To put all this into context, before the pandemic, the Office for Budget Responsibility forecasted the U.K. budget deficit to be £55bn for this current fiscal year. The cost of the impact and policy response to COVID-19 is estimated to add another £122bn, tripling the deficit to £177bn. 

How will this be financed? The Government will have to substantially increase its borrowing programme, but from whom? On the 9th April, the Government made an important announcement that it would extend the size of its bank account with the Bank of England (the “Ways and Means Facility”) from £370m to an unlimited amount. As the Financial Times put it, rather than rely solely on the bond markets,

…the UK has become the first country to embrace the monetary financing of government to fund the immediate cost of fighting coronavirus, with the Bank of England agreeing to a Treasury demand to directly finance the state’s spending needs… 

So, in summary, the response to COVID-19, has led to (i) the removal of any budget rule constraining the government from spending more than it receives in taxes (ii) the prioritisation of fiscal policy to ensure the economy operates as close to its productive capacity as possible and (iii) an arrangement with the central bank to fund the some of the costs of the policy response by effectively “printing money”.

Put another way, the U.K. government has adopted the central principals proposed by the Modern Monetary Theorists. The MMT genie is indeed out of the bottle.

But does this matter? According to Stephanie Skelton, economic adviser to Bernie Sanders and ardent supporter of MMT, “COVID-19 will lead to massive budget deficits, but this will be fine”. As long as a country can borrow in its own currency, then the level of government spending should not be limited by how much it can raise in taxes. A deficit of the government can be viewed as a credit elsewhere in the economy such that fiscal policy should be activated to provide sufficient credit to ensure full employment. Not surprisingly this “economic theory” has been adopted by politicians on the “far left” in order to provide economic underpinning for their policies on guaranteed jobs, universal healthcare and the Green New Deal.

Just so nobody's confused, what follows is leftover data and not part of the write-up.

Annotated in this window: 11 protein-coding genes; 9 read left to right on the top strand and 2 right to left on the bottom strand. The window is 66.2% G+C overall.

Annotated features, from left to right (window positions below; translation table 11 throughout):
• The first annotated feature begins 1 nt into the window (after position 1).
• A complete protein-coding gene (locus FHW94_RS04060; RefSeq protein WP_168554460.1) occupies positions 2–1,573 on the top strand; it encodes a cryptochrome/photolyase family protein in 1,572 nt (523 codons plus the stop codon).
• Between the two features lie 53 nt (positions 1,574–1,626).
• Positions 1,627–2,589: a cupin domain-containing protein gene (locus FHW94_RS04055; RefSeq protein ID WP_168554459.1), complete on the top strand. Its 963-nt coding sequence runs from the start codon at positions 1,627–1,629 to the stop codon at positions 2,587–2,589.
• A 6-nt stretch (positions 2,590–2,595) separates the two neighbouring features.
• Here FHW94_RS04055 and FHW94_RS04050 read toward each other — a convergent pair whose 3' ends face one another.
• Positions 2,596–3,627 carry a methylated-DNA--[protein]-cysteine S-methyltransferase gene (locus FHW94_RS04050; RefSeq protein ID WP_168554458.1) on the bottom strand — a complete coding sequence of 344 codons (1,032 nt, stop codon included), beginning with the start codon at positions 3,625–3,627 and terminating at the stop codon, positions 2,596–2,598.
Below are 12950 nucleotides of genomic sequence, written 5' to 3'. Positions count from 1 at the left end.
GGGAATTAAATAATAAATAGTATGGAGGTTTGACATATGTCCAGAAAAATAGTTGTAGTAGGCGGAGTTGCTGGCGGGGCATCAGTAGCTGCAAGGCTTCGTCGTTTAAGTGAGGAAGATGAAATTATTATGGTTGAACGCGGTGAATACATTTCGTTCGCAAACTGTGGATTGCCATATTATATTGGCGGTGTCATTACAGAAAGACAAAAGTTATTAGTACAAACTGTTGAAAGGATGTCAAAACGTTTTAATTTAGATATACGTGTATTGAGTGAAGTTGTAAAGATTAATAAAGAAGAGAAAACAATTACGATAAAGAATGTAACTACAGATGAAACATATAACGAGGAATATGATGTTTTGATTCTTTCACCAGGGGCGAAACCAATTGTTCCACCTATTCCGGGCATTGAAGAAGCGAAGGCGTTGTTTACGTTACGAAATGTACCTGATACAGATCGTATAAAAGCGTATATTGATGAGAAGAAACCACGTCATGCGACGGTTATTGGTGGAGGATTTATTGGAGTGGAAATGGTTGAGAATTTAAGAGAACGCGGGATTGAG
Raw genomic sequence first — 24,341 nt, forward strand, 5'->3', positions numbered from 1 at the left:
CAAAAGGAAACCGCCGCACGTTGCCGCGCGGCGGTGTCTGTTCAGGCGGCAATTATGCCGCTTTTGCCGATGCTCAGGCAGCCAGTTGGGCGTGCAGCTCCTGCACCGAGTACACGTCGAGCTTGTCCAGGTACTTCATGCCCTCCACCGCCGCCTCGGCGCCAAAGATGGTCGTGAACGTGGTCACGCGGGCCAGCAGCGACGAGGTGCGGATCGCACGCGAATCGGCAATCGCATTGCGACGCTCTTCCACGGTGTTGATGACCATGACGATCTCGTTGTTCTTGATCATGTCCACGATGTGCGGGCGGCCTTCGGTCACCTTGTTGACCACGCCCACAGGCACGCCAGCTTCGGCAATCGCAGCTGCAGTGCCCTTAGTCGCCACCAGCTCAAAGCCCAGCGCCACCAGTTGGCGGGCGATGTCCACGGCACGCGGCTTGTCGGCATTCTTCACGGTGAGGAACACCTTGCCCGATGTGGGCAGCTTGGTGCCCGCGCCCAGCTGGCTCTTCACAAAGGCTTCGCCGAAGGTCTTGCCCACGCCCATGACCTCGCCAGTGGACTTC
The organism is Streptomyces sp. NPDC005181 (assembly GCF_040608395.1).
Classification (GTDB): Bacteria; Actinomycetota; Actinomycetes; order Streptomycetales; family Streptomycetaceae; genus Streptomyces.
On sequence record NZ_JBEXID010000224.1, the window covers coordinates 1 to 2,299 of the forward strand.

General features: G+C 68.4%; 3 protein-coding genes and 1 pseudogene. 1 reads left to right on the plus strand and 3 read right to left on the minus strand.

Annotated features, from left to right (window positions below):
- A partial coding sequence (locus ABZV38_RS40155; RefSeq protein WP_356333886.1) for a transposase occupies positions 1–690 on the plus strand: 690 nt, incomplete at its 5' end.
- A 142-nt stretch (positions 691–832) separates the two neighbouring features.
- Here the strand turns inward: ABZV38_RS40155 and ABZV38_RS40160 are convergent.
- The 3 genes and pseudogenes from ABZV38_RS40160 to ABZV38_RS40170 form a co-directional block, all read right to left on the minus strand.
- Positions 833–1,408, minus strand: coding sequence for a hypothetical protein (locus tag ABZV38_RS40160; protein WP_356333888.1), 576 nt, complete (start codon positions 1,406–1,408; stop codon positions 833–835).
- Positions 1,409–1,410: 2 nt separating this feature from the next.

But the real answer is that letting the MMT genie out of the bottle does matter. Large scale public sector investment risks crowding out private sector investment (through higher taxes, higher interest rates and reduced available savings). Exchange rate devaluations are likely to arise and create trade tensions with countries who don’t have control over their own currencies. But probably most importantly of all, the hyper use of fiscal policy would put aggregate demand management and control of inflation back into political hands. With populism on the rise, the temptation to resort to the printing presses to fund government “pet projects” may prove too irresistible for the MMT genie to be put back in the bottle. It is worth remembering that quantitative easing, the central policy response to the Financial Crisis, was supposed to be a temporary measure but remains in use over a decade later!